It is important to seek IT participation from the start and invite a designated representative to join any TMS project discussions. Their early involvement promotes their understanding of treasury requirements whilst giving them the opportunity to provide expert guidance on the technological details of the TMS project.
Treasurers should be aware of any issues that may surround the integration of bank reporting mechanisms, payment systems or other external feeds with a new TMS. It can be helpful to discuss the TMS project with bank relationship managers as they may be able to provide useful insight into TMS technology and how it can help specific clients’ needs.
It is important to consider which areas within treasury operations will be impacted by system changes. This will depend on a treasury’s structure – decentralised, centralised and/or in-house bank – and on whether payment/collection factories or shared service centres are used.
The systems and procedures currently in use should be assessed in detail and relevant documents such as the treasury policy, treasury mission statement, job descriptions and user manuals should be consulted. Workflow analysis can be undertaken to identify current inefficiencies, weaknesses and control and security issues that may expose treasury to greater risk.
Defining TMS requirements
A definitive list of requirements should be drawn up using the information collated. These requirements can then be divided into areas of activity or sections within the treasury department, eg dealing, confirmation, settlement, cash flow forecasting, treasury control and risk management, differentiating between the essentials and the ‘nice-to-haves’.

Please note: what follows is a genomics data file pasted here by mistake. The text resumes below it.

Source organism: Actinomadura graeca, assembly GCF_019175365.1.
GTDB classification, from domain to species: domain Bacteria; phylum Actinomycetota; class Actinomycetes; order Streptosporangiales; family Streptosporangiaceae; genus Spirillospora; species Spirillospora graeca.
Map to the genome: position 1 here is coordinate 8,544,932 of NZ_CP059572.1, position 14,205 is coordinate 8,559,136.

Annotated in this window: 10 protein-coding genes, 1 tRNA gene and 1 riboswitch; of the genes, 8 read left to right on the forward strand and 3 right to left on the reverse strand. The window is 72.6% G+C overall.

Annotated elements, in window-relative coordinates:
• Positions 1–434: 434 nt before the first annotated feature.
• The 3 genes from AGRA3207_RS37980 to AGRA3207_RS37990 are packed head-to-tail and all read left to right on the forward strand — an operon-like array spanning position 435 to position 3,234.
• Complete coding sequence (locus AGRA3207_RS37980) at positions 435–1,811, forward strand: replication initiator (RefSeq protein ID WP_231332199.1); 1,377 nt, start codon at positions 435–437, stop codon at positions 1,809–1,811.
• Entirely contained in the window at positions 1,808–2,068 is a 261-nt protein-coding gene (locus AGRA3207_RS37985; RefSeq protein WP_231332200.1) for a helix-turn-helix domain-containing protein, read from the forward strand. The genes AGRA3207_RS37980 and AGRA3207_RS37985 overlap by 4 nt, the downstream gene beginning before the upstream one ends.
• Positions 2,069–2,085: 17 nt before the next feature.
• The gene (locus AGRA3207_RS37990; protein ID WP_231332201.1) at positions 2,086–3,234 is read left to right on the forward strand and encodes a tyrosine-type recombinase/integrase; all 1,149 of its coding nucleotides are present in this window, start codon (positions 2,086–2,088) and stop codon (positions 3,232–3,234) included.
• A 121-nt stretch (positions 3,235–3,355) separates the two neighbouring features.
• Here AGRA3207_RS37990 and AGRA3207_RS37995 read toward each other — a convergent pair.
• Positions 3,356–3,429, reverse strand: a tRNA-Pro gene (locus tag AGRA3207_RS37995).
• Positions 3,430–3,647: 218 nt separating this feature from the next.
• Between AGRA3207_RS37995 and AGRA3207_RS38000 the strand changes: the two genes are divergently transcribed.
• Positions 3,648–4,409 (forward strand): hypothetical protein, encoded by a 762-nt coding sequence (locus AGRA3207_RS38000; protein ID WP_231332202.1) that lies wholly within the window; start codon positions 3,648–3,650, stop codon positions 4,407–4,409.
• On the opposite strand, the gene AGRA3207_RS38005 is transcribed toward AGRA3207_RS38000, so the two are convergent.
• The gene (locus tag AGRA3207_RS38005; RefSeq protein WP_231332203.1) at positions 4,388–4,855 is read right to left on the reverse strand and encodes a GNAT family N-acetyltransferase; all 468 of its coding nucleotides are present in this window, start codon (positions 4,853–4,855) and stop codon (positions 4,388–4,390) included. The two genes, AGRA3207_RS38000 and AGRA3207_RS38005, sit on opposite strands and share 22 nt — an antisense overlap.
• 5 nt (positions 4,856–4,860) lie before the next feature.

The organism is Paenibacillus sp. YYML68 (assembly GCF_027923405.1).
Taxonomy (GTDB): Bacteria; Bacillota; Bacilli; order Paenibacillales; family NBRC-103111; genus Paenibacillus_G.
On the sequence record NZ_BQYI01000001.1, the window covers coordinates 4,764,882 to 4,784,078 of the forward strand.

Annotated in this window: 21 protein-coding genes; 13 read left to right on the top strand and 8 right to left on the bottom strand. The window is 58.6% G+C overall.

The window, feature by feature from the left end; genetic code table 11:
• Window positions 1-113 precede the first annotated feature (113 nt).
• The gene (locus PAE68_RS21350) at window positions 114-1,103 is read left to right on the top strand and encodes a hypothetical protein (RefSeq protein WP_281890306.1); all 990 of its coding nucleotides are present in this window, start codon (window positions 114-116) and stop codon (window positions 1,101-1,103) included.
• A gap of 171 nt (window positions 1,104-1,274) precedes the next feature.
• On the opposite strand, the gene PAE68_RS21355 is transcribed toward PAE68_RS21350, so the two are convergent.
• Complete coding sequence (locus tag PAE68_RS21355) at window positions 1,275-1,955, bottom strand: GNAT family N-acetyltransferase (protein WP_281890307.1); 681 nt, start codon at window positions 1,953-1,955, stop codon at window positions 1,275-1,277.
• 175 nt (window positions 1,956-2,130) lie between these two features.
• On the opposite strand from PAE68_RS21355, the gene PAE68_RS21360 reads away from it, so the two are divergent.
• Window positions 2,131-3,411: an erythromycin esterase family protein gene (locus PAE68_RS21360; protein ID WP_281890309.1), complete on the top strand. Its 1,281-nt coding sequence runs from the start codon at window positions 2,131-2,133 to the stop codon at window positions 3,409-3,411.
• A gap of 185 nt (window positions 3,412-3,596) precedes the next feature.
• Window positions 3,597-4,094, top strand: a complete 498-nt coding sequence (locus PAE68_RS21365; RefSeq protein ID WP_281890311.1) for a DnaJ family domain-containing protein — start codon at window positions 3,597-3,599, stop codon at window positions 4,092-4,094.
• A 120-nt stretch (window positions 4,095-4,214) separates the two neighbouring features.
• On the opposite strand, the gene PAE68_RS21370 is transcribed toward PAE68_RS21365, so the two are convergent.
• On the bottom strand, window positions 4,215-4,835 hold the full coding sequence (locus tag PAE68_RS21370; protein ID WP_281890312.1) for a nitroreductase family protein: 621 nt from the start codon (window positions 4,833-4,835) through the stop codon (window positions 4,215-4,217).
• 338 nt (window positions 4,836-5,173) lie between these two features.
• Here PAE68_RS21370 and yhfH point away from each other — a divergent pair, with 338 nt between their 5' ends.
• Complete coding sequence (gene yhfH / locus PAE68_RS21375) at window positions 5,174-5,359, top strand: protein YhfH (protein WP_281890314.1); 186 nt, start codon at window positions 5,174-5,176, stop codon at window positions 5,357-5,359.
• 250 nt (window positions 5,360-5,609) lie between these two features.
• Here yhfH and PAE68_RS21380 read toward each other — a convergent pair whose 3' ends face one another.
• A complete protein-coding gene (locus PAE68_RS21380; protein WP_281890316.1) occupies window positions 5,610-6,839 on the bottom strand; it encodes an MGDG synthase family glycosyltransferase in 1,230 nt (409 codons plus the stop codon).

Joining the dots
Treasurers are also requesting systems that are more flexible and better positioned to meet their changing needs. More specifically, treasurers are asking for systems which enable them to pick and choose functionality based on their own requirements and that can be easily integrated into other systems used by the treasury.
It is in these areas that relative newcomer to the TMS space, TreasuryXpress, has focused a lot of its efforts. As a former treasurer, Anis Rahal, the company’s founder and CEO, found it frustrating having to implement a full TMS when only a few specific features were needed. As such, TreasuryXpress has pioneered the ‘unbundled’ TMS solution with its C2Treasury platform.
Once the basic solution is deployed, Rahal explains that treasurers are able to use TreasuryXpress’ online ‘app store’ to buy extra modules, such as advanced forecasting. “The TreasuryXpress Store is all about how we can make the life of the treasurer easier,” he says. “Often the selection and buying process for treasurers is long and drawn out because they are forced to justify extraordinarily expensive implementation project fees and subscription costs. Our solutions eliminate those barriers because they are highly affordable and quick to implement.”
Rahal also notes that the TreasuryXpress solution has been built with next generation connectivity in mind, specifically application programming interfaces (APIs). Most recently, TreasuryXpress launched a payments API called Payments+. The new API delivers an easy, self-service means to automatically generate bank-ready, ISO 20022-compliant payment files from any ERP or TMS. “We rely on APIs to make our technology work and connect to other systems,” says Rahal. “It is all about providing flexibility and optionality to our clients.”
The next step
Some treasury departments in Asia are also now looking to squeeze added-value out of their systems through the use of analytical modules. PwC’s Lo states that when working with clients on implementation projects, many are interested in the ability to conduct scenario analysis and stress testing based on their own data set. “The results can then be provided to the CFO and used as a guide for the future,” he says. “This is a very good way to get more value from the TMS and something many corporates are looking at doing.”
The focus on analytical capabilities is something that OpenLink’s Marrinan says the company has been working hard on. “By including commodities risk alongside interest rate and FX rate risk in our system, we already offer our clients a holistic view of their overall risk profile,” he says. “Analytics has always been a big part of our offering, but now there is a concerted effort to make this easier and more effective for treasurers and CFOs. The aim is to help put them in a position to make highly informed and proactive business decisions.”